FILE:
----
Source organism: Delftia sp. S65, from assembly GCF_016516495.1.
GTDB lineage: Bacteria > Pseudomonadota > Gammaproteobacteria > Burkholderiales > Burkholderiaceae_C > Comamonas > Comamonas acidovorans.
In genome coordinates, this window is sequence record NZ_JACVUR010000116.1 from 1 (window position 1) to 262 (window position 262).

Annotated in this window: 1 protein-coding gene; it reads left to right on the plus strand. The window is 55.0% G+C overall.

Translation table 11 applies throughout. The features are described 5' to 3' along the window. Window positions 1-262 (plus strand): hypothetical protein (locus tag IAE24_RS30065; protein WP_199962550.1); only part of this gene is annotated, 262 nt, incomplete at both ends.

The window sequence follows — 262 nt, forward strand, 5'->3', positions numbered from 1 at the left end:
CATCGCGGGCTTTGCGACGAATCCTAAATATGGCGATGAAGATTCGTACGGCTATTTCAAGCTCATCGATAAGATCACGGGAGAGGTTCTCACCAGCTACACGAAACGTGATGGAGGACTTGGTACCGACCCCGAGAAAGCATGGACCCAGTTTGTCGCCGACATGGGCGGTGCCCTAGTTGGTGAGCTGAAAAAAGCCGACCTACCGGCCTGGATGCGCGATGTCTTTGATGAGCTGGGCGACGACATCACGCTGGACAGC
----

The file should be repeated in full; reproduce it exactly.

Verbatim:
Source organism: Delftia sp. S65, from assembly GCF_016516495.1.
GTDB lineage: Bacteria > Pseudomonadota > Gammaproteobacteria > Burkholderiales > Burkholderiaceae_C > Comamonas > Comamonas acidovorans.
In genome coordinates, this window is sequence record NZ_JACVUR010000116.1 from 1 (window position 1) to 262 (window position 262).

Annotated in this window: 1 protein-coding gene; it reads left to right on the plus strand. The window is 55.0% G+C overall.

Translation table 11 applies throughout. The features are described 5' to 3' along the window. Window positions 1-262 (plus strand): hypothetical protein (locus tag IAE24_RS30065; protein WP_199962550.1); only part of this gene is annotated, 262 nt, incomplete at both ends.

The window sequence follows — 262 nt, forward strand, 5'->3', positions numbered from 1 at the left end:
CATCGCGGGCTTTGCGACGAATCCTAAATATGGCGATGAAGATTCGTACGGCTATTTCAAGCTCATCGATAAGATCACGGGAGAGGTTCTCACCAGCTACACGAAACGTGATGGAGGACTTGGTACCGACCCCGAGAAAGCATGGACCCAGTTTGTCGCCGACATGGGCGGTGCCCTAGTTGGTGAGCTGAAAAAAGCCGACCTACCGGCCTGGATGCGCGATGTCTTTGATGAGCTGGGCGACGACATCACGCTGGACAGC